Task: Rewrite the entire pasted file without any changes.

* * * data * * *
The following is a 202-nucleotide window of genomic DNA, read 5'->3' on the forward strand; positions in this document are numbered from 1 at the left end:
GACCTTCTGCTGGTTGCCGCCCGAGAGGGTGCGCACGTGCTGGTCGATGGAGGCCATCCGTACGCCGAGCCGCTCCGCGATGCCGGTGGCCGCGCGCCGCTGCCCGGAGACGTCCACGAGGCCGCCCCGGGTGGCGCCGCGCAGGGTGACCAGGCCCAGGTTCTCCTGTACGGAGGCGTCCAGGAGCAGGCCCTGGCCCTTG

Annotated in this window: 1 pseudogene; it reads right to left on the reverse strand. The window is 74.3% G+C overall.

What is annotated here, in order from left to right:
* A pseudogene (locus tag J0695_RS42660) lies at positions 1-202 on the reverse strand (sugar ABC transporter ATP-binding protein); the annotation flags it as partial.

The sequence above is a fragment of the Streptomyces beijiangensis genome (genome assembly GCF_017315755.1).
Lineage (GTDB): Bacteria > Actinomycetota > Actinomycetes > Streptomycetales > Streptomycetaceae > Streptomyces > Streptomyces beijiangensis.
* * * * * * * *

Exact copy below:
The following is a 202-nucleotide window of genomic DNA, read 5'->3' on the forward strand; positions in this document are numbered from 1 at the left end:
GACCTTCTGCTGGTTGCCGCCCGAGAGGGTGCGCACGTGCTGGTCGATGGAGGCCATCCGTACGCCGAGCCGCTCCGCGATGCCGGTGGCCGCGCGCCGCTGCCCGGAGACGTCCACGAGGCCGCCCCGGGTGGCGCCGCGCAGGGTGACCAGGCCCAGGTTCTCCTGTACGGAGGCGTCCAGGAGCAGGCCCTGGCCCTTG

Annotated in this window: 1 pseudogene; it reads right to left on the reverse strand. The window is 74.3% G+C overall.

What is annotated here, in order from left to right:
* A pseudogene (locus tag J0695_RS42660) lies at positions 1-202 on the reverse strand (sugar ABC transporter ATP-binding protein); the annotation flags it as partial.

The sequence above is a fragment of the Streptomyces beijiangensis genome (genome assembly GCF_017315755.1).
Lineage (GTDB): Bacteria > Actinomycetota > Actinomycetes > Streptomycetales > Streptomycetaceae > Streptomyces > Streptomyces beijiangensis.